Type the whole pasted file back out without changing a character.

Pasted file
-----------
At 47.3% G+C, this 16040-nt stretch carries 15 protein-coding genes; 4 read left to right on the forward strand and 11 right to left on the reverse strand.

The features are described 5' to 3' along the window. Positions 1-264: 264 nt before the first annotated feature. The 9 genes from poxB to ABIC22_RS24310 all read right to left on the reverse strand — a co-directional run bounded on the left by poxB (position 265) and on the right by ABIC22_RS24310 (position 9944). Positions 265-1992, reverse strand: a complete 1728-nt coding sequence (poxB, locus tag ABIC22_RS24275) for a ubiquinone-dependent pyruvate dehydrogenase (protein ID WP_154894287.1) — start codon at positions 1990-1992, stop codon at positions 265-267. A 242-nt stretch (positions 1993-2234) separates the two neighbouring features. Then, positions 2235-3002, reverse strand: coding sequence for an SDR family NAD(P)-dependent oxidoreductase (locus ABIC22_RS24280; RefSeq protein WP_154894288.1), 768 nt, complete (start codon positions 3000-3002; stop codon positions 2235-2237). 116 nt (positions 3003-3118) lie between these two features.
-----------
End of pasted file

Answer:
At 47.3% G+C, this 16040-nt stretch carries 15 protein-coding genes; 4 read left to right on the forward strand and 11 right to left on the reverse strand.

The features are described 5' to 3' along the window. Positions 1-264: 264 nt before the first annotated feature. The 9 genes from poxB to ABIC22_RS24310 all read right to left on the reverse strand — a co-directional run bounded on the left by poxB (position 265) and on the right by ABIC22_RS24310 (position 9944). Positions 265-1992, reverse strand: a complete 1728-nt coding sequence (poxB, locus tag ABIC22_RS24275) for a ubiquinone-dependent pyruvate dehydrogenase (protein ID WP_154894287.1) — start codon at positions 1990-1992, stop codon at positions 265-267. A 242-nt stretch (positions 1993-2234) separates the two neighbouring features. Then, positions 2235-3002, reverse strand: coding sequence for an SDR family NAD(P)-dependent oxidoreductase (locus ABIC22_RS24280; RefSeq protein WP_154894288.1), 768 nt, complete (start codon positions 3000-3002; stop codon positions 2235-2237). 116 nt (positions 3003-3118) lie between these two features.